Syrian Defense Minister Ali Mahmoud Abbas. Photo: Al Mayadeen
The Syrian defense minister, along with the head of the country’s intelligence agency, held direct talks with their Turkish counterparts for the first time in 11 years in Moscow on Wednesday, December 28.
Syrian Defense Minister Ali Mahmoud Abbas and intelligence chief Ali Mamlouk, as well as Turkish Defense Minister Hulusi Akar and the head of Turkey’s National intelligence organization (MIT) were hosted by Russian Defense Minister Sergei Shoigu.
According to a press note issued by the Russian defense ministry after the meeting, the trilateral talks “focused on solutions to the Syrian crisis, the refugee issue, and joint efforts to battle extremists on Syrian territory,” TASS reported.
Although representatives of the Syrian and Turkish governments have met at various multilateral forums, including meetings under what is commonly known as the Astana Process, the meeting in Moscow was the first time since the war began in Syria in 2011 that defense ministers of both countries met. As per the Russian press statement, all three countries have agreed to hold similar talks in the future.
Turkish President Recep Tayyip Erdoğan has already hinted that he wants to meet his Syrian counterpart Bashar al-Assad soon, and has asked Russian President Vladimir Putin to organize a trilateral meeting for the same.
The Syrian Defense Ministry also described the meeting as “positive” in a statement issued on Wednesday. However, Syria has recently reiterated at the UN that real peace in the region requires a comprehensive approach by the international community to end all kinds of foreign occupation and interventions in Syria.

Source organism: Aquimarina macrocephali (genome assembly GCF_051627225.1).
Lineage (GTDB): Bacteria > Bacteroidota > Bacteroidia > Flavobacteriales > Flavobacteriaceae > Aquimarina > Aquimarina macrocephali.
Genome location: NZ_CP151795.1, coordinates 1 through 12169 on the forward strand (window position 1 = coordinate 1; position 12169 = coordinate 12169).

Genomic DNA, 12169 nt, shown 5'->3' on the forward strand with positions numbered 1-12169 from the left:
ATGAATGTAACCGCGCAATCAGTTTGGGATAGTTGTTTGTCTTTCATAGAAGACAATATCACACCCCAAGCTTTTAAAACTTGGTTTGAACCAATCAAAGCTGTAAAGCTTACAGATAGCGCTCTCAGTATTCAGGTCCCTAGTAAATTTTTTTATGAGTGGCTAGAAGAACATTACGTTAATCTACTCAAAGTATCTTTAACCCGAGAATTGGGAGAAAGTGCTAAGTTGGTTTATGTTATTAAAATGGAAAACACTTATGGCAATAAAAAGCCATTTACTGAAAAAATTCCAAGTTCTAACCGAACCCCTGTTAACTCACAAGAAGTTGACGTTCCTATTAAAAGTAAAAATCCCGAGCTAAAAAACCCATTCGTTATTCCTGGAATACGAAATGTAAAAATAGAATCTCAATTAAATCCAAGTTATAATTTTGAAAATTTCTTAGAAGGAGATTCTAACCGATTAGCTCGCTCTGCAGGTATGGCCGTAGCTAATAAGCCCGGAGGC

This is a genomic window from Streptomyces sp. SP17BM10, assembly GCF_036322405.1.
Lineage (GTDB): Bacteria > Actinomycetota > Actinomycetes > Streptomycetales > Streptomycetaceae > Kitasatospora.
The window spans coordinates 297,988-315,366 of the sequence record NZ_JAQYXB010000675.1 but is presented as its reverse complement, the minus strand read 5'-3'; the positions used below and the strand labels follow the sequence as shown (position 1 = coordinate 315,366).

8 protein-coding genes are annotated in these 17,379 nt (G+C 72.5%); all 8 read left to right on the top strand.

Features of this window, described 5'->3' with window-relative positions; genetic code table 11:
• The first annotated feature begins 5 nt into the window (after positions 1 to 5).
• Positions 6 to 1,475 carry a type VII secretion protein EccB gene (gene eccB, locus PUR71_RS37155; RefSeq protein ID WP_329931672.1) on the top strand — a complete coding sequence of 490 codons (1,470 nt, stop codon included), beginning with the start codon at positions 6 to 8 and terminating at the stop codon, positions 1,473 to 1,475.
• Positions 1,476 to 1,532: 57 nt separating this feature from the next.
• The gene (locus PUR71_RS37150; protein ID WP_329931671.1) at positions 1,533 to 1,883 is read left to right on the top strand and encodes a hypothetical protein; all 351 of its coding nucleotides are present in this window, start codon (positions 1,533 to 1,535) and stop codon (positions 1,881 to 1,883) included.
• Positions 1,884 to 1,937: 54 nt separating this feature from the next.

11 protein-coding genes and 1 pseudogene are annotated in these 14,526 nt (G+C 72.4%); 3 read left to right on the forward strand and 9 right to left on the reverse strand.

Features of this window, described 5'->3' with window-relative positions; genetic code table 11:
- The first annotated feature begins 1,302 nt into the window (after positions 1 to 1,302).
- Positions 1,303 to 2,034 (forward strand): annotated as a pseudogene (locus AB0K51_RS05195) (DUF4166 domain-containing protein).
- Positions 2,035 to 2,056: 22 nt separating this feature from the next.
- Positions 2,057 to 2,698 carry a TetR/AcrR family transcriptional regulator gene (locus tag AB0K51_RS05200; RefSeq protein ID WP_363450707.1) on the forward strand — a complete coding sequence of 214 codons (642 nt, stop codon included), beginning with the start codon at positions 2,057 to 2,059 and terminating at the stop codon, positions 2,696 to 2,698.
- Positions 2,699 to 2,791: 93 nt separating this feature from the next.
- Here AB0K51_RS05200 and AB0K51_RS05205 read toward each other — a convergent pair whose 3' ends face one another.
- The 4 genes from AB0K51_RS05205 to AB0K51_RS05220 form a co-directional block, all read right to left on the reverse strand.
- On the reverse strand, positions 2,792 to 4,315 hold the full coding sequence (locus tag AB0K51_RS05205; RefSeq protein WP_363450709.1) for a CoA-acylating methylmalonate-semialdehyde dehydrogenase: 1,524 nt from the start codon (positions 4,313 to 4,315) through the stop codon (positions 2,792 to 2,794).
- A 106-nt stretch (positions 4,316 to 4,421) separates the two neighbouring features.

Turkish role in Syrian crisis
The talks on Wednesday mark a significant moment in the Syrian crisis as Turkey has been held responsible for aiding the anti-government opposition fighters since the beginning of the war. Turkey has also launched several invasions into Syria against what it claims to be terrorist threats from Kurdish People’s Protection Units (YPG) forces. YPG forces are part of the Syrian Democratic Forces (SDF), which controls a large part of the territory within Syria and is an ally of the US forces.
Turkey has occupied a large part of north-eastern Syria and has threatened more attacks in the future. Russia and Iran, two participants in the Astana talks, have objected to the proposed Turkish invasion in Syria. Turkey has, however, already been launching air and artillery attacks into the border regions of Syria for months.
Turkey, which has over three million Syrian refugees, is also seeking to find a solution to the issue before national elections in the middle of next year. The presence of Syrian refugees in the country may hamper Erdoğan’s chances of retaining power. In 2019, Erdoğan had begun an invasion of Syria and stated that one of the objectives was to create a safe zone to relocate Syrian refugees. Turkey halted the invasion only after active intervention by Russia.
Turkey’s support to Syrian opposition forces has prevented the Syrian government from regaining control over their last bastion in the north-western Idlib province. Russia, a close ally of President Assad, has often raised the issue of continued Turkish support to rebels in Idlib as a violation of Erdoğan’s promises.